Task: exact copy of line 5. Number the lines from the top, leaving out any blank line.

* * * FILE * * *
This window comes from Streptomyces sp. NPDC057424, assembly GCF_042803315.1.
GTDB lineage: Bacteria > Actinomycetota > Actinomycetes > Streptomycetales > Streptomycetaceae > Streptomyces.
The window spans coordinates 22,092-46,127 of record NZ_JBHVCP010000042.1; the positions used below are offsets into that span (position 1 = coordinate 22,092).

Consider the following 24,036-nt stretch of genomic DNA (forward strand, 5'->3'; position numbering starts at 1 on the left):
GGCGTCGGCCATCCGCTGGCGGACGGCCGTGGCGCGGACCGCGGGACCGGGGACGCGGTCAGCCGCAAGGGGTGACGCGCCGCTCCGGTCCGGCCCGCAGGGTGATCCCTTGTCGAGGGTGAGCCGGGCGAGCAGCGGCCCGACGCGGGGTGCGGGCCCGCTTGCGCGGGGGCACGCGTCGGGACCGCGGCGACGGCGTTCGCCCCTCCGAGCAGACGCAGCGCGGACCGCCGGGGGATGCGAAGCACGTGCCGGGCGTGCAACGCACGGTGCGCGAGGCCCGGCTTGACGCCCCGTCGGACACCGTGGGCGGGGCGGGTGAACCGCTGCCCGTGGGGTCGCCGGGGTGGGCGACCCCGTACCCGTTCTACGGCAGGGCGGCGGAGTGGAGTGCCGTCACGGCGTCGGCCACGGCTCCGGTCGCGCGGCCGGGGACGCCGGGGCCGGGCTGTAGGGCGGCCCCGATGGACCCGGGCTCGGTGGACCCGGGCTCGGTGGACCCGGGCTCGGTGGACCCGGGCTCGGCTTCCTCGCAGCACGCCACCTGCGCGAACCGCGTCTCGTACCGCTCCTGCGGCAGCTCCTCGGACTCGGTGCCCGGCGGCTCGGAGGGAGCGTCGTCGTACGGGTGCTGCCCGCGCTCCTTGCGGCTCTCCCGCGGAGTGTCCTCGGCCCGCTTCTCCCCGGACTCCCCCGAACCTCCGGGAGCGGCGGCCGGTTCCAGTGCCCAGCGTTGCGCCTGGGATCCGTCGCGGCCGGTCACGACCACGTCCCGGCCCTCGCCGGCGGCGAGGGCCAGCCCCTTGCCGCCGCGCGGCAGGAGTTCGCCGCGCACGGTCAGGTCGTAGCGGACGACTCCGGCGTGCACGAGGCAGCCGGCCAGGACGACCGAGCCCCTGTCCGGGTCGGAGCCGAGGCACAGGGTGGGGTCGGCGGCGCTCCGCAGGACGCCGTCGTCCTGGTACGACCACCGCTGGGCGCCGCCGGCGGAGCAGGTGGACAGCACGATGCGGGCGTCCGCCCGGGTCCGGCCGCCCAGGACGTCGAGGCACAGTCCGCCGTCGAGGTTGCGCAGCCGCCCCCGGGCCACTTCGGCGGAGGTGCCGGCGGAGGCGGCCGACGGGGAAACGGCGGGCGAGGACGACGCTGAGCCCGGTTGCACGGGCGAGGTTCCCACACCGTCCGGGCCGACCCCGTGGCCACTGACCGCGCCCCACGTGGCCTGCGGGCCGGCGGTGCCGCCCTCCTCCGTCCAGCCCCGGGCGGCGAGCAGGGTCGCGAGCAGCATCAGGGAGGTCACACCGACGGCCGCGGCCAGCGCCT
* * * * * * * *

GGCGTCGGCCATCCGCTGGCGGACGGCCGTGGCGCGGACCGCGGGACCGGGGACGCGGTCAGCCGCAAGGGGTGACGCGCCGCTCCGGTCCGGCCCGCAGGGTGATCCCTTGTCGAGGGTGAGCCGGGCGAGCAGCGGCCCGACGCGGGGTGCGGGCCCGCTTGCGCGGGGGCACGCGTCGGGACCGCGGCGACGGCGTTCGCCCCTCCGAGCAGACGCAGCGCGGACCGCCGGGGGATGCGAAGCACGTGCCGGGCGTGCAACGCACGGTGCGCGAGGCCCGGCTTGACGCCCCGTCGGACACCGTGGGCGGGGCGGGTGAACCGCTGCCCGTGGGGTCGCCGGGGTGGGCGACCCCGTACCCGTTCTACGGCAGGGCGGCGGAGTGGAGTGCCGTCACGGCGTCGGCCACGGCTCCGGTCGCGCGGCCGGGGACGCCGGGGCCGGGCTGTAGGGCGGCCCCGATGGACCCGGGCTCGGTGGACCCGGGCTCGGTGGACCCGGGCTCGGTGGACCCGGGCTCGGCTTCCTCGCAGCACGCCACCTGCGCGAACCGCGTCTCGTACCGCTCCTGCGGCAGCTCCTCGGACTCGGTGCCCGGCGGCTCGGAGGGAGCGTCGTCGTACGGGTGCTGCCCGCGCTCCTTGCGGCTCTCCCGCGGAGTGTCCTCGGCCCGCTTCTCCCCGGACTCCCCCGAACCTCCGGGAGCGGCGGCCGGTTCCAGTGCCCAGCGTTGCGCCTGGGATCCGTCGCGGCCGGTCACGACCACGTCCCGGCCCTCGCCGGCGGCGAGGGCCAGCCCCTTGCCGCCGCGCGGCAGGAGTTCGCCGCGCACGGTCAGGTCGTAGCGGACGACTCCGGCGTGCACGAGGCAGCCGGCCAGGACGACCGAGCCCCTGTCCGGGTCGGAGCCGAGGCACAGGGTGGGGTCGGCGGCGCTCCGCAGGACGCCGTCGTCCTGGTACGACCACCGCTGGGCGCCGCCGGCGGAGCAGGTGGACAGCACGATGCGGGCGTCCGCCCGGGTCCGGCCGCCCAGGACGTCGAGGCACAGTCCGCCGTCGAGGTTGCGCAGCCGCCCCCGGGCCACTTCGGCGGAGGTGCCGGCGGAGGCGGCCGACGGGGAAACGGCGGGCGAGGACGACGCTGAGCCCGGTTGCACGGGCGAGGTTCCCACACCGTCCGGGCCGACCCCGTGGCCACTGACCGCGCCCCACGTGGCCTGCGGGCCGGCGGTGCCGCCCTCCTCCGTCCAGCCCCGGGCGGCGAGCAGGGTCGCGAGCAGCATCAGGGAGGTCACACCGACGGCCGCGGCCAGCGCCT